Published in Food/Agribusiness
Edwin Collazo Edwin Collazo PHOTO: KATY BATDORFF

Crystal Ball 2019 Outlook Q&A: Edwin Collazo, City Built Brewing Co.

BY Sunday, December 23, 2018 02:15pm

In 2019, City Built Brewing Co. hopes to add a rooftop bar and a street parklet so it can offer outdoor seating during the warmer months at its location in Grand Rapids’ Monroe North neighborhood, according to co-founder Edwin Collazo. “We’re right on the river. We’re going to take advantage of those things that bring people to this area anyways.” Collazo also is betting the company’s distribution strategy will help lure more people into the taproom. 

Are you planning any major investments for City Built in the new year? 

We’re making arrangements now to accommodate equipment with the help of a local canning equipment maker, Microcanner. They’re going to use us as a test for some of their equipment, and we’re going to use it as a test for how does this fit in our space. We’re excited that we just recently started canning, and so we’ll definitely start to push toward canning more brands. What Microcanner allows us to do is to can more because (the equipment is) going to be onsite. It just gives us a little more flexibility. 

With the new equipment, does that accelerate plans to focus on distribution?

Likely, we’ll be in a position where we’ll have to sign with a distribution partner, so we’ve been meeting with different distributors who call on us, asking if they can rep our brand. We did 600 barrels our first year from when we opened, from May to May. This year, January to December, we expect close to 700 barrels. We think now that we’re packaging and sending a significant amount more beer through distribution that we’ll hit that 1,000-barrel mark sooner.

Why is it important for a brewery of your size to be in distribution? 

We’re looking to put beers in cans that fit where people are at with craft, and that’s ‘what’s the next new thing.’ People are always reaching for the next new thing, and if we can just keep providing that, at least as we start, I think it’s a good way to get it to the market, and get people to start pulling. City Built is just another brewery until we get people to try our beer. Then I think our brewers make us stand out.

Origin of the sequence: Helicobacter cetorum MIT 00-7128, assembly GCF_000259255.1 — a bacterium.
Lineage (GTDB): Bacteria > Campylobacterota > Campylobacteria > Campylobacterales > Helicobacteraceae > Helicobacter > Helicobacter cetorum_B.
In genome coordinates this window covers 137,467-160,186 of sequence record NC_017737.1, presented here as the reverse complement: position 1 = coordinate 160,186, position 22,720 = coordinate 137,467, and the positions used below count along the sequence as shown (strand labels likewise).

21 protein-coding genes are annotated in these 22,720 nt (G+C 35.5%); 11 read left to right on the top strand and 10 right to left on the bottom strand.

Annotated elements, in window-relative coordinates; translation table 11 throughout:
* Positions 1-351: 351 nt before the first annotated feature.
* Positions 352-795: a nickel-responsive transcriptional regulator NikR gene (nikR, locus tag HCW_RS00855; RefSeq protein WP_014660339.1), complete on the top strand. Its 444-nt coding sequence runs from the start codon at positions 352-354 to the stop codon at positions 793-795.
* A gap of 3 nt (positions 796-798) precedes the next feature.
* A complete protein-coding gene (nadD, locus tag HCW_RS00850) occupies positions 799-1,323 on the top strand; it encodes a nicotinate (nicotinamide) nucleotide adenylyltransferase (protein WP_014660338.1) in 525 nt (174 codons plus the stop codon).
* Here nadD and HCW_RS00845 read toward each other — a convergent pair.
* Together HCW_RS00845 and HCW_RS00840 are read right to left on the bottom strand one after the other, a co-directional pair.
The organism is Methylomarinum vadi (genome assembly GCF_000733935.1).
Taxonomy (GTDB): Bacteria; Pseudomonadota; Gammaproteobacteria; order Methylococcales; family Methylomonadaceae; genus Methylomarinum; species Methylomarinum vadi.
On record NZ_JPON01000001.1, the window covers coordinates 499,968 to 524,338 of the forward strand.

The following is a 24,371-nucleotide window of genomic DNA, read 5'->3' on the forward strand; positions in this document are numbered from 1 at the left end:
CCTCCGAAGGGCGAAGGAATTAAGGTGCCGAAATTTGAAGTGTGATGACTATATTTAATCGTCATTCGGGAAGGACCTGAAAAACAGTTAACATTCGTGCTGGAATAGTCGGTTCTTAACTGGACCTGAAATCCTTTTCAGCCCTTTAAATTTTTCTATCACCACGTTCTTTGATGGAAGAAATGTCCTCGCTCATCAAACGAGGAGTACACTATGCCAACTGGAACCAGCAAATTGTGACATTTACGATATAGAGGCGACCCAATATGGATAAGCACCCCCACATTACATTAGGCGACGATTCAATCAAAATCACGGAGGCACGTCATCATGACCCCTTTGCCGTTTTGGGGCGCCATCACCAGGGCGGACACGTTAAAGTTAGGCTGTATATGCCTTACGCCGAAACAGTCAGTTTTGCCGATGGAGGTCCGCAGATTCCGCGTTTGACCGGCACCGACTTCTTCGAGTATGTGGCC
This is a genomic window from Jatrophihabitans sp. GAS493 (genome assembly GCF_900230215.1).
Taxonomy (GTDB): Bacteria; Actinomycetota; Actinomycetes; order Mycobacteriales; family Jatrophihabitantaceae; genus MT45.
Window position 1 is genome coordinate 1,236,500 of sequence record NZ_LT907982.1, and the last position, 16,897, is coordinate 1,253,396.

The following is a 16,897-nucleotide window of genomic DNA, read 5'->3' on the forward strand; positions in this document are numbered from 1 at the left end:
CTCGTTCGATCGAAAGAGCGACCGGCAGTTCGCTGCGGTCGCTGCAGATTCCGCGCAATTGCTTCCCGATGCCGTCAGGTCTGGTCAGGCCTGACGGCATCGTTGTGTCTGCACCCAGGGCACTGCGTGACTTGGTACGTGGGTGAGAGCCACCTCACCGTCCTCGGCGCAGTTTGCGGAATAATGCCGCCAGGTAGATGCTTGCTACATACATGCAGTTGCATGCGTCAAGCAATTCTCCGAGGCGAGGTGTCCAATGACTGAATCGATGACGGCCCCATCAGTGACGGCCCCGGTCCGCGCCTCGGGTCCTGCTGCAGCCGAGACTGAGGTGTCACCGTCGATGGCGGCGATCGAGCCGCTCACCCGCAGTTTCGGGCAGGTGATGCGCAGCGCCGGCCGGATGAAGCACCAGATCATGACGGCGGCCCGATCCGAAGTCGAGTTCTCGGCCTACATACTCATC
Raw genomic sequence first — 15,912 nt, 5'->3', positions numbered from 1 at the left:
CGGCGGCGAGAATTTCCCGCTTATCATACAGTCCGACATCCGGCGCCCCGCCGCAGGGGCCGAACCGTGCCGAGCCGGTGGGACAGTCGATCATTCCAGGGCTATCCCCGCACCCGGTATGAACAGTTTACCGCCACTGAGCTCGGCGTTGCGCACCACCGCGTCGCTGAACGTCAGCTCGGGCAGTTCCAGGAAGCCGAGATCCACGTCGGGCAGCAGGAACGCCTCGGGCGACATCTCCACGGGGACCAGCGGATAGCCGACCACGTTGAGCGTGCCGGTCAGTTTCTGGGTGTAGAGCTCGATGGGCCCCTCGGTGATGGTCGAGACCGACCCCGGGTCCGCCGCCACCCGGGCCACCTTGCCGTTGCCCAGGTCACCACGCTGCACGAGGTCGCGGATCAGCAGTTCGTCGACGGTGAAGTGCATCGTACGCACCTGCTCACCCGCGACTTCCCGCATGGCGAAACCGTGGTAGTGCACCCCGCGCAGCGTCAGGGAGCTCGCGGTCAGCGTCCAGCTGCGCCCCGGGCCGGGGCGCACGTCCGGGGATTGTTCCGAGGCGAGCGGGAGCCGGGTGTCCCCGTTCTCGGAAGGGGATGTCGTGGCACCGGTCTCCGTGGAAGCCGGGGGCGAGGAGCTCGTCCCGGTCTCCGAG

Do you hope that distribution becomes a significant part of the business for City Built? 

Honestly, right now, we are not trying to win distribution. We’re not trying to lose either, but distribution is a means to get people interested into coming to our space. 

As more breweries continue to open in West Michigan, do you have any concerns that the market is reaching some sort of saturation point?

I think there’s room for what we have. Any new breweries, they’re going to have to come in to serve a neighborhood, and opening with a 20-barrel system may not be the smartest thing. The other side is I think we’ll probably see some shrinkage, but I don’t think it’s because our population won’t support it or beer drinkers won’t support it. Consumers are smarter about what to look for … and because they’re smarter, they’re going to make better decisions. If I’m going to spend six bucks on a beer, I want to make sure it’s good. Breweries that have been making good beer will continue to make good beer, and probably be in business. The breweries that were suspect, that would be their demise — not because we’re saturated. 

Do you see any threat to the craft beer industry from recreational marijuana legalization in Michigan?

I don’t see how we’d be affected. I don’t know that someone is going to say, ‘Am I going to get super stoned right now or go have a beer?’ Likely, they’ll say both. From our perspective, it will be like, ‘This person is acting funny. Are they inebriated or what am I seeing?’ There might be some training that comes with that, but I don’t see how legalization affects what we’re doing. I think it’s a good thing. Hopefully, they’ll let us start brewing with it. 

What happens to the craft beer industry if the economy experiences some sort of correction? 

There seems to be this cultural push to buy things as close to you as you can. Those dollars stay in your area, and so we feel like if we we’re serving our neighborhood when we’re flush, likely we’ll have an opportunity to serve our neighborhood when it’s hard. I would like to think beer is recession proof because that’s what helps you sleep at night. But I tend to be positive, sunny, glass is half-full type of guy. 

Interview conducted and condensed by Joe Boomgaard. 

Read 6652 times Last modified on Monday, 18 March 2019 16:23